San Antonio Express-News MySA.com Copyright 2011, Paul Premack
September 23, 2011
Inventory be kept private after Mom dies?
Dear Mr. Premack: My mother has always been a very private person.
She does not like other people to know about her personal affairs. She is
older now, and though in good health, knows she won’t live forever. She
has asked me to be Executor in her Will and I’ve agreed. When I was
Executor for my uncle who died, I recall having to file a listing of all
his bank accounts and investments with the court. The court records are
open to the public, and I know that would horrify mother. Do you have any
suggestions for ways to maintain her privacy? H.W
The listing of
financial records to which you refer is called an Inventory, Appraisement
and List of Claims. Under state law, an Executor of an estate is required
to file that Inventory with the court within 90 days of becoming Executor.
This law exists to allow the estate’s creditors to see whether the estate
has sufficient assets to pay their claims.
Inventories are indeed
public records, and contain a great deal of personal information. For
instance, the Inventory must list all of the decedent’s real property
located in Texas plus valuations of the real property. It must include all
of the bank accounts, including the account number and bank name and
balance at the date of death. The same is required for investments like
brokerage accounts, stocks, bonds, automobiles, insurance payable to the
estate, property held jointly with others, and personal effects.
Bexar County holds those records in files at the courthouse, which can be
viewed by anyone willing to travel to the courthouse, find the right
office, look up the estate number in the computer, and sign a written
request to see the file. Eventually, those records may be made available
on the county’s website for anyone to view from any computer. Already
several other Texas counties (like Travis County) make estate records,
including Inventories, available on their websites along with other public
Your mother is not the only person concerned about
privacy and the possible abuses that may come from the public availability
of all that personal data. Several legislative sessions have entertained
bills meant to provide cures. For instance, one bill from a few sessions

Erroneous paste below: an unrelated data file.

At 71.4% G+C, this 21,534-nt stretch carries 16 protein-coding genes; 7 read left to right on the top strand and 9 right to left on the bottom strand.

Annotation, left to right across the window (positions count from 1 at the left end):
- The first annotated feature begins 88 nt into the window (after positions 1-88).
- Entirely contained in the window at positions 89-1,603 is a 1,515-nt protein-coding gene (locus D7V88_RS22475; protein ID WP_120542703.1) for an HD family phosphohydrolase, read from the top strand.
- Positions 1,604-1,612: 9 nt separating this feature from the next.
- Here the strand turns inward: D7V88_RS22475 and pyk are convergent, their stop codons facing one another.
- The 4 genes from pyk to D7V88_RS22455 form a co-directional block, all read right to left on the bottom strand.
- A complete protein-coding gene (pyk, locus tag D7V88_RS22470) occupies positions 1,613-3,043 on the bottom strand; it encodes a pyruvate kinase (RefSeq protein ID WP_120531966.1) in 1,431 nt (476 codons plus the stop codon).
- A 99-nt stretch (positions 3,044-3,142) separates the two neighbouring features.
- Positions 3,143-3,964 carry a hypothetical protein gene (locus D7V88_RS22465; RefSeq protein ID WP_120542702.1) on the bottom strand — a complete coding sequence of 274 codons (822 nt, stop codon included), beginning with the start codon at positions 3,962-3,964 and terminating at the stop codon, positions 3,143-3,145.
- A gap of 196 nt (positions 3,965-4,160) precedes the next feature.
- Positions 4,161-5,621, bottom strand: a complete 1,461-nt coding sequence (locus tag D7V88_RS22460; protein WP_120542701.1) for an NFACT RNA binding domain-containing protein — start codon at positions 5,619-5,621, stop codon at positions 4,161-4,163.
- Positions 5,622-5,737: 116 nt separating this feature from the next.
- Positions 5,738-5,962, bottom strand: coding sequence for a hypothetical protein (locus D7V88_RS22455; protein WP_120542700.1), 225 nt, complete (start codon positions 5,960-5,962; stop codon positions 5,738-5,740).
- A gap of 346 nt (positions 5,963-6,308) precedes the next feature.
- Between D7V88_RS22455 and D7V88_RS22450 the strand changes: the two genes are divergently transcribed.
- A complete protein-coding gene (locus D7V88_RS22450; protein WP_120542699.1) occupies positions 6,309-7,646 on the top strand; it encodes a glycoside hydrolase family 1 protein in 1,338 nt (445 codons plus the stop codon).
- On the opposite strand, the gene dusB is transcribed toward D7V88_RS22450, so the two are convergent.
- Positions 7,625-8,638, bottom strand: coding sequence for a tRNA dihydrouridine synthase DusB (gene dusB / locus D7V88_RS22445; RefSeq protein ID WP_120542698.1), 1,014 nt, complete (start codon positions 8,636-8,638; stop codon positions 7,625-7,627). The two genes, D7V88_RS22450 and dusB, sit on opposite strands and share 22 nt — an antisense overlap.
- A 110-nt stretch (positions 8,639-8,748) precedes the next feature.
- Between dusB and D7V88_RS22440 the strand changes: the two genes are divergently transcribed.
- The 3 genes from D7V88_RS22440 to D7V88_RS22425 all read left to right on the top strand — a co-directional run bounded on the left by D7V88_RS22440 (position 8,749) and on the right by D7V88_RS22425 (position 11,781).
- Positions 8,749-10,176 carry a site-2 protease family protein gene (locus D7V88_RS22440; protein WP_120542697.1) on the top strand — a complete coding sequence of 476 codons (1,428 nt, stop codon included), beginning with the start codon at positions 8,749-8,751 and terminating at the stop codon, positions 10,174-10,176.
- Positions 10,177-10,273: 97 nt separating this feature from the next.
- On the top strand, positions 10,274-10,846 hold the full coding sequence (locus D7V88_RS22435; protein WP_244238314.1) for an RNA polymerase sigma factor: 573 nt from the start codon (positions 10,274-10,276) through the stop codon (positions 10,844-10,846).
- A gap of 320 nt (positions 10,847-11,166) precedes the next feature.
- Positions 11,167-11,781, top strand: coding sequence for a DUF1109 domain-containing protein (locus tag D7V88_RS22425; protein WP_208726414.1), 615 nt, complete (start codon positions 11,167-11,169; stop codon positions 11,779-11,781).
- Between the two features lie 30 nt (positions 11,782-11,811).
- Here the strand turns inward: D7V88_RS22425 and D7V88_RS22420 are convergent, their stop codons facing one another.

ago would have allowed the court to order an Inventory sealed from public
view – but that bill did not pass into law.
In the latest
legislative session, a new bill was finally approved and went into effect
on September 1, 2011. The law now states when 1) there are no debts
(except for secured debts like a mortgage), and 2) all beneficiaries
named in the Will have been given a copy of the Inventory, then it is not
necessary to file the Inventory with the court. Instead, the Executor can
file an affidavit telling the court that the new law has been followed.
Thus, the private information is released only to the estate’s heirs, and
not to the general public.
If your mother wants to keep things
even more private than that, she should investigate legal methods to avoid
probate. For instance, she could work with a qualified attorney to set up
a Revocable Living Trust. She would transfer her assets to the trust. When
she eventually dies, those assets are distributed by the Trustee to the
individuals specified by your mother under the terms of the trust. If all
the assets pass via the trust, no probate is required and no Inventory is
necessary. Her privacy is protected best when she is proactive by making a
legally binding plan that specifically addresses her concern.
Disclaimer: This column answers a specific
legal question asked by an individual in Texas. The answer may or may
not match your individual situation. Be careful not to treat this
column as specific legal advice, as it may not meet your individual
needs. It may give you a solid basis for discussion with your own
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attorney before you take any action on this or any legal issue.
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Paul Premack is Certified as an Elder Law
Attorney ( CELA ) by the National Elder Law Foundation as accredited by
the Texas Board of Legal Specialization and tthe ABA. He is licensed to pracice law in Texas.
Benjamin Premack holds a JD and a Masters Degree in International
Affairs, and is licensed to practice law in Washington State and in